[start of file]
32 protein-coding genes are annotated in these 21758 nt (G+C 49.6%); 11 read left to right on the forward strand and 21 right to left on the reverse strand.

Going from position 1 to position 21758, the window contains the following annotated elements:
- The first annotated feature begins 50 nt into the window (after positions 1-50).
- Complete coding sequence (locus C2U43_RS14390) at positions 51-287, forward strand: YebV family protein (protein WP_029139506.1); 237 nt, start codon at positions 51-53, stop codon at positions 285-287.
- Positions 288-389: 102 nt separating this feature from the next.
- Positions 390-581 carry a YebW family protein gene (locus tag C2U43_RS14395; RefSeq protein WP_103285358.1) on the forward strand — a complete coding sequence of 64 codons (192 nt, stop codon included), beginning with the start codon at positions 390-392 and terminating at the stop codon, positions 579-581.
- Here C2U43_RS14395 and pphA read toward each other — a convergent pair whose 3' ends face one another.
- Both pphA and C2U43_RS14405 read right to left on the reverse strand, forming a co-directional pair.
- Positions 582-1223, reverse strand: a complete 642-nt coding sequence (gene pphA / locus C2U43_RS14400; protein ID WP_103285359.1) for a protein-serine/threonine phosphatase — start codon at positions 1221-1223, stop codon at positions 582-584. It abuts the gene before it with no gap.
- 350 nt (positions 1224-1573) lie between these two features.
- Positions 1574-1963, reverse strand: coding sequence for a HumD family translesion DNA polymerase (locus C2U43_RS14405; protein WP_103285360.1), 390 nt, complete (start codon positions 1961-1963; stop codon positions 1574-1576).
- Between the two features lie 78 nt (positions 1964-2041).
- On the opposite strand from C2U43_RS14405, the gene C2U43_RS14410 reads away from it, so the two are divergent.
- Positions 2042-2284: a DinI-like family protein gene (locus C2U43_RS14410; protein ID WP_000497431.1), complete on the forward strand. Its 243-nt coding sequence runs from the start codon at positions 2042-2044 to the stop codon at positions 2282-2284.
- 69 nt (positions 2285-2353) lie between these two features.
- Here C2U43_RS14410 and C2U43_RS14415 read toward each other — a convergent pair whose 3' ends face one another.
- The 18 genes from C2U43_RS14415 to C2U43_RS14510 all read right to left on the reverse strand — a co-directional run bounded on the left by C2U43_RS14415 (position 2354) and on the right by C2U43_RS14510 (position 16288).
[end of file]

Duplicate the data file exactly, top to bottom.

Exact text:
32 protein-coding genes are annotated in these 21758 nt (G+C 49.6%); 11 read left to right on the forward strand and 21 right to left on the reverse strand.

Going from position 1 to position 21758, the window contains the following annotated elements:
- The first annotated feature begins 50 nt into the window (after positions 1-50).
- Complete coding sequence (locus C2U43_RS14390) at positions 51-287, forward strand: YebV family protein (protein WP_029139506.1); 237 nt, start codon at positions 51-53, stop codon at positions 285-287.
- Positions 288-389: 102 nt separating this feature from the next.
- Positions 390-581 carry a YebW family protein gene (locus tag C2U43_RS14395; RefSeq protein WP_103285358.1) on the forward strand — a complete coding sequence of 64 codons (192 nt, stop codon included), beginning with the start codon at positions 390-392 and terminating at the stop codon, positions 579-581.
- Here C2U43_RS14395 and pphA read toward each other — a convergent pair whose 3' ends face one another.
- Both pphA and C2U43_RS14405 read right to left on the reverse strand, forming a co-directional pair.
- Positions 582-1223, reverse strand: a complete 642-nt coding sequence (gene pphA / locus C2U43_RS14400; protein ID WP_103285359.1) for a protein-serine/threonine phosphatase — start codon at positions 1221-1223, stop codon at positions 582-584. It abuts the gene before it with no gap.
- 350 nt (positions 1224-1573) lie between these two features.
- Positions 1574-1963, reverse strand: coding sequence for a HumD family translesion DNA polymerase (locus C2U43_RS14405; protein WP_103285360.1), 390 nt, complete (start codon positions 1961-1963; stop codon positions 1574-1576).
- Between the two features lie 78 nt (positions 1964-2041).
- On the opposite strand from C2U43_RS14405, the gene C2U43_RS14410 reads away from it, so the two are divergent.
- Positions 2042-2284: a DinI-like family protein gene (locus C2U43_RS14410; protein ID WP_000497431.1), complete on the forward strand. Its 243-nt coding sequence runs from the start codon at positions 2042-2044 to the stop codon at positions 2282-2284.
- 69 nt (positions 2285-2353) lie between these two features.
- Here C2U43_RS14410 and C2U43_RS14415 read toward each other — a convergent pair whose 3' ends face one another.
- The 18 genes from C2U43_RS14415 to C2U43_RS14510 all read right to left on the reverse strand — a co-directional run bounded on the left by C2U43_RS14415 (position 2354) and on the right by C2U43_RS14510 (position 16288).